“The state shouldn’t think that, if it has abducted the men of our houses, the women would be confined to their homes and won’t seek justice on the streets.”

Sammi Deen Baloch, leading activist

As the marchers tried to enter Islamabad on 20 December, they were blocked and began a sit-in at Tarnol, three miles from the capital. Hundreds were then arrested in a police crackdown, which saw demonstrators tear-gassed and baton-charged, and water cannons used to disperse them. Of the 283 detained, 52 were women and children – mostly relatives of the missing, including Mahrang Baloch.

After being detained for a day, the women were released on the directives of the Islamabad High Court before a failed attempt to “deport” them back to Balochistan. The sit-in has been allowed to continue since outside the National Press Club in the centre of Islamabad.

The movement has seen growing support around Balochistan as calls for protests and strikes have been welcomed by the Baloch community in several cities as well as in more remote villages and towns. The huge participation of women in the rallies has been particularly noteworthy in a province where women traditionally stay home.

A group of people are sitting under a large tent. All hold in their hands photos of their missing loved ones.
Somaiyah Hafeez/TNH
The sit-in outside the National Press Club in Islamabad.

“We have proved if our men are abducted then the women wouldn’t stay at home; the women would adopt a path of resistance to question the state,” said Sammi Deen Baloch, a leading activist whose father Deen Muhammad Baloch, a doctor, has been missing since 2009. “The state shouldn’t think that, if it has abducted the men of our houses, the women would be confined to their homes and won’t seek justice on the streets.”

The Baloch Yakjehti Committee (BYC), a rights group that campaigns against the enforced disappearances and extrajudicial killings, has presented a five-point charter of demands to the government. One calls for a UN fact-finding mission to be established and sent to Balochistan to investigate alleged human rights violations by the security forces.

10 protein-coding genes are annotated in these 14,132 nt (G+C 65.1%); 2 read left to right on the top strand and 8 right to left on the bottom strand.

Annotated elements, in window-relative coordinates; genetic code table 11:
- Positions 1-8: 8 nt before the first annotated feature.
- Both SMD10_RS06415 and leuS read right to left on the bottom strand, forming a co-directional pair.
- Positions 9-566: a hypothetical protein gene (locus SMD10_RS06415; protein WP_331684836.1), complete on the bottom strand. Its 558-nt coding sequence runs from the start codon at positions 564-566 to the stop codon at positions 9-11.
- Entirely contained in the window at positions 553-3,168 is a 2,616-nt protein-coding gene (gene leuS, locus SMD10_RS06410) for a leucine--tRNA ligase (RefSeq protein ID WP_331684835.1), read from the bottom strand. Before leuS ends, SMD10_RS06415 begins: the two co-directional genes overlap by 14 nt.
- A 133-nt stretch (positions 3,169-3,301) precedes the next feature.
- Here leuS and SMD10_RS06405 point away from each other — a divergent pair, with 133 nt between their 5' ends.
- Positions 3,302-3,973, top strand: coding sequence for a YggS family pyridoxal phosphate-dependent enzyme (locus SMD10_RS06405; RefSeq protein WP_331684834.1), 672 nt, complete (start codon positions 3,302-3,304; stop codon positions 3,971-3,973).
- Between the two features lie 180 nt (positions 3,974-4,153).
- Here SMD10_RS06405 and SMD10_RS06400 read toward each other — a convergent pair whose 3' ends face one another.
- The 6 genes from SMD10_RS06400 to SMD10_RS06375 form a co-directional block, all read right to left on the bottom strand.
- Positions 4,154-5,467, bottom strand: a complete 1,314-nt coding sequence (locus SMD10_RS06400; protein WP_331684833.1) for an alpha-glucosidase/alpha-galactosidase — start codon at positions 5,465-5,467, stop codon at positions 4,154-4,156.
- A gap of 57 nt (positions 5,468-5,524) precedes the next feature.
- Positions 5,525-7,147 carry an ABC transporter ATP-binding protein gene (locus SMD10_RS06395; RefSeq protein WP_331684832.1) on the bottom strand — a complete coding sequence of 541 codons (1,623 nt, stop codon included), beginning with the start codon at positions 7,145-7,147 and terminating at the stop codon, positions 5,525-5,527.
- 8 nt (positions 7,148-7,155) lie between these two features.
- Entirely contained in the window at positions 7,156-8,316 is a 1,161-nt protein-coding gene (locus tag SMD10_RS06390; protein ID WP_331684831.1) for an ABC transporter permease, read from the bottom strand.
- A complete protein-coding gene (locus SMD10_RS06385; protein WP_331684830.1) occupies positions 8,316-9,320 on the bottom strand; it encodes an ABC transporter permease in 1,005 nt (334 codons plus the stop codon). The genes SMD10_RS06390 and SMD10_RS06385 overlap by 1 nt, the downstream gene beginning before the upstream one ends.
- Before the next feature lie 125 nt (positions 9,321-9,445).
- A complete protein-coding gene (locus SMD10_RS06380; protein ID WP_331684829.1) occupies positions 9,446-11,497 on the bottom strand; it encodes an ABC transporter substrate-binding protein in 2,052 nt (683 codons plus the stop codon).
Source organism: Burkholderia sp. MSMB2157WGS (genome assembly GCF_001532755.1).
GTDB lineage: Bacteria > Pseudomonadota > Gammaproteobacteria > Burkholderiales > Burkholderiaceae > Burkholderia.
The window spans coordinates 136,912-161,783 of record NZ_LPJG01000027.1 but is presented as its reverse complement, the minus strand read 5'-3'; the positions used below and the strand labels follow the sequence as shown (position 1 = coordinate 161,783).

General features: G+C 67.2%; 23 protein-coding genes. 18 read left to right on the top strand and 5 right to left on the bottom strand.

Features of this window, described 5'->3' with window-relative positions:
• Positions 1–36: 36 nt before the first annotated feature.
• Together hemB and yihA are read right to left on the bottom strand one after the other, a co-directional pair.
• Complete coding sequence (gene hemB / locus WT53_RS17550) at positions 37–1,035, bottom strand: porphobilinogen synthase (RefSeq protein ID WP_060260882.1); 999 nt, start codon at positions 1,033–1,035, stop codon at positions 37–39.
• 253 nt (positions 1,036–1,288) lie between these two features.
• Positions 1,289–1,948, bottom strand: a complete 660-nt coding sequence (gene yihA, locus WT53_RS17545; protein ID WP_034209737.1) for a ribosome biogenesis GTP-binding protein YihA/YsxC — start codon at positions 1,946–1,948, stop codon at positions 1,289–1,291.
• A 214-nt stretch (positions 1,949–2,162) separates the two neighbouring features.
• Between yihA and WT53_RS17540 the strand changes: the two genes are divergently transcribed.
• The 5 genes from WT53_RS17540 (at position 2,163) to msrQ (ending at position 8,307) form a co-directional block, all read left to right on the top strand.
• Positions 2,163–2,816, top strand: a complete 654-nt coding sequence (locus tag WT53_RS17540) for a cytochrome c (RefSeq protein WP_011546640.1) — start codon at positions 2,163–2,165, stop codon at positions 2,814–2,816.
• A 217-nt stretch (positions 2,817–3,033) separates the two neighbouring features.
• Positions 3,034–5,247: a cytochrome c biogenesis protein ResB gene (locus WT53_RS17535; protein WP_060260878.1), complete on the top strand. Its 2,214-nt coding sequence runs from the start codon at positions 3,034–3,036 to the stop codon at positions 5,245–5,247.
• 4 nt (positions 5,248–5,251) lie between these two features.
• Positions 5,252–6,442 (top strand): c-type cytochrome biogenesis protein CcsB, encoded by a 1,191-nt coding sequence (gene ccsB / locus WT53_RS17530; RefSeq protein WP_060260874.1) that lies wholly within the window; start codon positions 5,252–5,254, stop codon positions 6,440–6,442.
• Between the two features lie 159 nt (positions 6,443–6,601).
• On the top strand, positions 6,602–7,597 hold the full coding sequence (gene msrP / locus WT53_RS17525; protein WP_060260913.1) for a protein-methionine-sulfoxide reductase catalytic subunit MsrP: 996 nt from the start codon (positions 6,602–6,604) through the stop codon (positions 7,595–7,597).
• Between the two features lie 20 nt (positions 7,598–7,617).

‘We just want our loved ones’

Another woman who made the long journey to the capital is Anisa Baloch. Her nephew, 16-year-old Israr Attaullah, was allegedly taken by paramilitaries from his home in March 2023. “They searched the entire house and found nothing suspicious, yet they took Israr away, saying he will be back home after a couple of hours, but we have [had] no news of him since then,” she told The New Humanitarian.

Despite admitting to feeling “hopeless” about Israr’s situation, Anisa decided to leave her children and “responsibilities at home” behind, and join the march to Islamabad.

Bibi Zargul’s son, Saeed Ahmed*, went missing on 29 August 2013 along with his cousin, who was released in 2018 after five years of extrajudicial detention.

“I have hope,” Zargul said, despite having heard no news of Saeed for more than a decade. “Hopelessness is the work of the devil. If we do not receive justice here on Earth, there is the court of God where we will be granted justice.”

Some families have had to endure several rounds of suffering.

In 2016, Nadia Baloch’s brother, Ghulam Fareed, was taken in a midnight raid on their home in the town of Kharan. He was released after three years of being detained without charge, but she said he is still struggling to cope with psychological problems from the trauma. 

In March 2022, another of Nadia’s brothers, Shah Fahad Baloch, was spirited away in a similar fashion. “I don’t even know if my brother is alive or not. Every dead body that is found makes me wonder if it is my brother’s,” she said. “We just want our loved ones and we will return back to our [homes]. We do not want any development or jobs.”

(*The initial version of this story incorrectly stated that Saeed Ahmed was taken when he went to pick up his cousin from detention. They were, in fact, both detained together in 2013. His cousin was released in 2018. This corrected version was published later on 22 January.)

This story was produced as a part of the APWLD Media and Visual Fellowship on Militarism, Peace and Women's Human Rights. Edited by Ali M. Latifi.